Colossians Chapter 1: Understanding Jesus and His Sufferings

Nov 10th, 2009 | By | Category: Colossians, Verse by Verse --Studies led by Br. Frank Shallieu (Click on Book name)

Colossians Chapter 1: Understanding Jesus and His Sufferings

Col. 1:1 Paul, an apostle of Jesus Christ by the will of God, and Timotheus our brother,

Col. 1:2 To the saints and faithful brethren in Christ which are at Colosse: Grace be unto you, and peace, from God our Father and the Lord Jesus Christ.

Colosse was situated close to Laodicea and Hierapolis. At the end of this epistle, the Apostle Paul asked that it be read to the class at Laodicea and apparently also to a certain individual named Archippus (Col. 4:16,17).

The epistles of Ephesians, Philippians, and Colossians were all written while Paul was a prisoner under house arrest at Rome. In Ephesians 3:1 and 4:1, Paul called himself a “prisoner.” And Philippians 1:1 is similar to Colossians 1:1, showing not only that Timothy was with Paul when these two letters were written but that they were written about the same time. However, Timothy was not necessarily with Paul when Ephesians was written earlier.

In Philippians, Paul used the word “bonds” to indicate he was a prisoner in Rome (Phil. 1:13). As Colossians is studied, we will see evidence that he was a prisoner then too. Paul was wealthy at this time in his life. Thus when his case was due to be heard at the end of his house arrest, he actually appeared in the presence of the Caesar, who was Nero.

Col. 1:3 We give thanks to God and the Father of our Lord Jesus Christ, praying always for you,

The Greek word kai, translated “and,” should be “even.” “We give thanks to God, even the Father of our Lord Jesus Christ, praying always for you.”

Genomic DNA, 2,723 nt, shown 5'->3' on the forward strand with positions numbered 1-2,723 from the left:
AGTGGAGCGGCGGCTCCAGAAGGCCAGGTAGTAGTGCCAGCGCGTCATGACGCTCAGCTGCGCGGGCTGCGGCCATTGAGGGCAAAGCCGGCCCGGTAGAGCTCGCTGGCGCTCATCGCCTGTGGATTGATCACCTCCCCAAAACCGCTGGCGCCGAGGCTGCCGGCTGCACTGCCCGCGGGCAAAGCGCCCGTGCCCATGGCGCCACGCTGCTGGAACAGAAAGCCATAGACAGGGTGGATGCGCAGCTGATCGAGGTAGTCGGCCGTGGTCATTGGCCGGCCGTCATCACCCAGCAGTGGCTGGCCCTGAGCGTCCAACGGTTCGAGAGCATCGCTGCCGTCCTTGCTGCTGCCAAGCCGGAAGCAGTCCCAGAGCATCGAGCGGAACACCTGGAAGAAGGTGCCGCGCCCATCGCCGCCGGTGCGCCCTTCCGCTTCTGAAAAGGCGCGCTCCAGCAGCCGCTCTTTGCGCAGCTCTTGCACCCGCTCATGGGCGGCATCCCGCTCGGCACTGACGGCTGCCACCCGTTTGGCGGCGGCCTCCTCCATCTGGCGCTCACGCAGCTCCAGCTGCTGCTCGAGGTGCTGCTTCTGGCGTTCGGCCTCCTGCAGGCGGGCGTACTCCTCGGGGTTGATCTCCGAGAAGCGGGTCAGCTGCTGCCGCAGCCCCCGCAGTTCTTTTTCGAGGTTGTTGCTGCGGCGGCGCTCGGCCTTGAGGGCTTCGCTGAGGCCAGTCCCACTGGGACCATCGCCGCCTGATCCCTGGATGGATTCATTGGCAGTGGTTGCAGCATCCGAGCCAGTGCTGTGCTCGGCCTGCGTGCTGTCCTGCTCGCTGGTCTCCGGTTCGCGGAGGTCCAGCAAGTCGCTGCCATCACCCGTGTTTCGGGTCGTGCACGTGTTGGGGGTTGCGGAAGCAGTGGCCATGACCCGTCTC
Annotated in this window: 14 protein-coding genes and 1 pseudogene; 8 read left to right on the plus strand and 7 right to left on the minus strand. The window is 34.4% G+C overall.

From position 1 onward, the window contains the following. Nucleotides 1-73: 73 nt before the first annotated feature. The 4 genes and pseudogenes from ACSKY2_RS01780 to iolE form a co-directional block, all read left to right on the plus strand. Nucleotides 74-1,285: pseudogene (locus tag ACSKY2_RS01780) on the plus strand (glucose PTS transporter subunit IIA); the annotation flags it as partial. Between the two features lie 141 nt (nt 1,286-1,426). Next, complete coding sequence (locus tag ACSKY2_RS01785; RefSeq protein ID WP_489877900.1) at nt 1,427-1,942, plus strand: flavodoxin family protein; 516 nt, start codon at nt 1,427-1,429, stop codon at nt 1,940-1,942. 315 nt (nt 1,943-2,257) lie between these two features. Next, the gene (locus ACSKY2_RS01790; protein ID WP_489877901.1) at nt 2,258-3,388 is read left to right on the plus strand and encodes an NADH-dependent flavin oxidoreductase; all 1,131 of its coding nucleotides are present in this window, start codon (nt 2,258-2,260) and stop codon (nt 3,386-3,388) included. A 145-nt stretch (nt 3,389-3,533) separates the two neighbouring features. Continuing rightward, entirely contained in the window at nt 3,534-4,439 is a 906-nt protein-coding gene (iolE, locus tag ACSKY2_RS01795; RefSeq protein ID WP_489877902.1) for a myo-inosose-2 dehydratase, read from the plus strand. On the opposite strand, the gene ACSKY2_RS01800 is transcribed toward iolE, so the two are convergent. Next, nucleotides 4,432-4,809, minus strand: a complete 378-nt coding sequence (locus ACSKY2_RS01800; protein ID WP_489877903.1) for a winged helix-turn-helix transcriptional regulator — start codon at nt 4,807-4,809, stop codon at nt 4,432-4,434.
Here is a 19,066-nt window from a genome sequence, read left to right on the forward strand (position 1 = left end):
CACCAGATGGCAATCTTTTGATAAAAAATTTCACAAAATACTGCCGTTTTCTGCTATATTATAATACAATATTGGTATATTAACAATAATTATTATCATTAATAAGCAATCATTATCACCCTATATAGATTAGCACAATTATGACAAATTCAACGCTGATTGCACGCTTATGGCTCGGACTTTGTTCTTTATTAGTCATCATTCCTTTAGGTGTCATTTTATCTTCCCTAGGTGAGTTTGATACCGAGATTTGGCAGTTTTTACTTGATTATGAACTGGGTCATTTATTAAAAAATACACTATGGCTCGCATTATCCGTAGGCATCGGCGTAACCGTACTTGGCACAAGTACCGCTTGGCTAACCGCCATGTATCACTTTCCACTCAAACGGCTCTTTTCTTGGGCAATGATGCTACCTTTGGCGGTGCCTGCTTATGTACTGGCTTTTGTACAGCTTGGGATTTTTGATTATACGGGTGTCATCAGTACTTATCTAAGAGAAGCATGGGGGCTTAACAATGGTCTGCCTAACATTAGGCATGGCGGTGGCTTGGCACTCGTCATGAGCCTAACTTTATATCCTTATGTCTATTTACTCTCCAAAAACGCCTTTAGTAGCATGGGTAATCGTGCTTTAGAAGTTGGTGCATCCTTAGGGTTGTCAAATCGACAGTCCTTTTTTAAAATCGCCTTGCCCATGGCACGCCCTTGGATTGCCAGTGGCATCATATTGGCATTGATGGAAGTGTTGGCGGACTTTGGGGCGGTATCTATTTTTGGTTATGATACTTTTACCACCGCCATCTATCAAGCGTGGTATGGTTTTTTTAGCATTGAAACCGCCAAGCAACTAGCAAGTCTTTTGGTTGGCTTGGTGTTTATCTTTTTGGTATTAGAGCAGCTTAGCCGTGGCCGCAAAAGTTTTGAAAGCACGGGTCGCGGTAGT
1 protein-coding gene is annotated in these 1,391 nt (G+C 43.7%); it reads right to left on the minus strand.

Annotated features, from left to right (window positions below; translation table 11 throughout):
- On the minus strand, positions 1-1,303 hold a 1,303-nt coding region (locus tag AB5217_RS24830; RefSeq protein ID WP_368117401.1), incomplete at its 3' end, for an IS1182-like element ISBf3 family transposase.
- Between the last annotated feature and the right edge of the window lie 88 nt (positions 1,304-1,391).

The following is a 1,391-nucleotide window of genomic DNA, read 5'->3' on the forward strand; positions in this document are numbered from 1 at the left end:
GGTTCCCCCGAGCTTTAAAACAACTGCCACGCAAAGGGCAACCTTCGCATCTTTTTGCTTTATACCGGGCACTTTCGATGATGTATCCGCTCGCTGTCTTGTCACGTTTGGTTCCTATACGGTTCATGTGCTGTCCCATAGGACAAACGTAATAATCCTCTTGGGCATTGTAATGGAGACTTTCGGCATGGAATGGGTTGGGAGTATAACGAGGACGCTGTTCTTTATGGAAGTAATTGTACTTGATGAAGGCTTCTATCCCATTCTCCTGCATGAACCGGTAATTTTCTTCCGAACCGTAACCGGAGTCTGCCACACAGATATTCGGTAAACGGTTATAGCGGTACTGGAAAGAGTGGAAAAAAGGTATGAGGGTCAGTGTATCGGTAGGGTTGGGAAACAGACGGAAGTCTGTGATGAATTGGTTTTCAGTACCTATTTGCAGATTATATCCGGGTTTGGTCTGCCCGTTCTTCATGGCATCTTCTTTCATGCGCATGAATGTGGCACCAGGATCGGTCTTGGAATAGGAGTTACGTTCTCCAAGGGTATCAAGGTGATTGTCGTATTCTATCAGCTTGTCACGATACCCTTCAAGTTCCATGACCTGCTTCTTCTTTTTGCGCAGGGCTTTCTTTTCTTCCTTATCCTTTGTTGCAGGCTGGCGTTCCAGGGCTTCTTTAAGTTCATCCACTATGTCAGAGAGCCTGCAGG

Col. 1:4 Since we heard of your faith in Christ Jesus, and of the love which ye have to all the saints,

Verse 4 indicates Paul had never visited Colosse. Someone else, probably Epaphras, had started the ecclesia. Evidently, Epaphras (Epaphroditus) received instruction from Paul at Ephesus and then returned to Colosse, where he was resident, and started the class there (Col. 4:12).

Apparently, it was through Philemon that Paul heard of the love the Colossians had “to all the saints.” Paul sent a special letter to Philemon about his servant Onesimus, a runaway slave who had become a Christian. Philemon was a wealthy man, and Paul was trying to get Onesimus back into his master’s good graces. The “love” the Colossians gave “to all the saints” might have been financial help and support from some personages in Colosse, of whom Philemon was one. Incidentally, because Hierapolis was a pleasure resort with its white cliffs and mineral springs, wealthy people had estates there.

Col. 1:5 For the hope which is laid up for you in heaven, whereof ye heard before in the word of the truth of the gospel;

Paul was praying (verse 3) that the hope laid up for the Colossians in heaven would come to fruition. He was praying that they would retain that hope and ultimately finish their course successfully.

Col. 1:6 Which is come unto you, as it is in all the world; and bringeth forth fruit, as it doth also in you, since the day ye heard of it, and knew the grace of God in truth:

Up to the point in time that Paul was contacting them, the faith and love of the Colossians had been warm and constant. Nevertheless, he was earnestly taking them before the throne of grace in the hope that they would successfully conclude their career.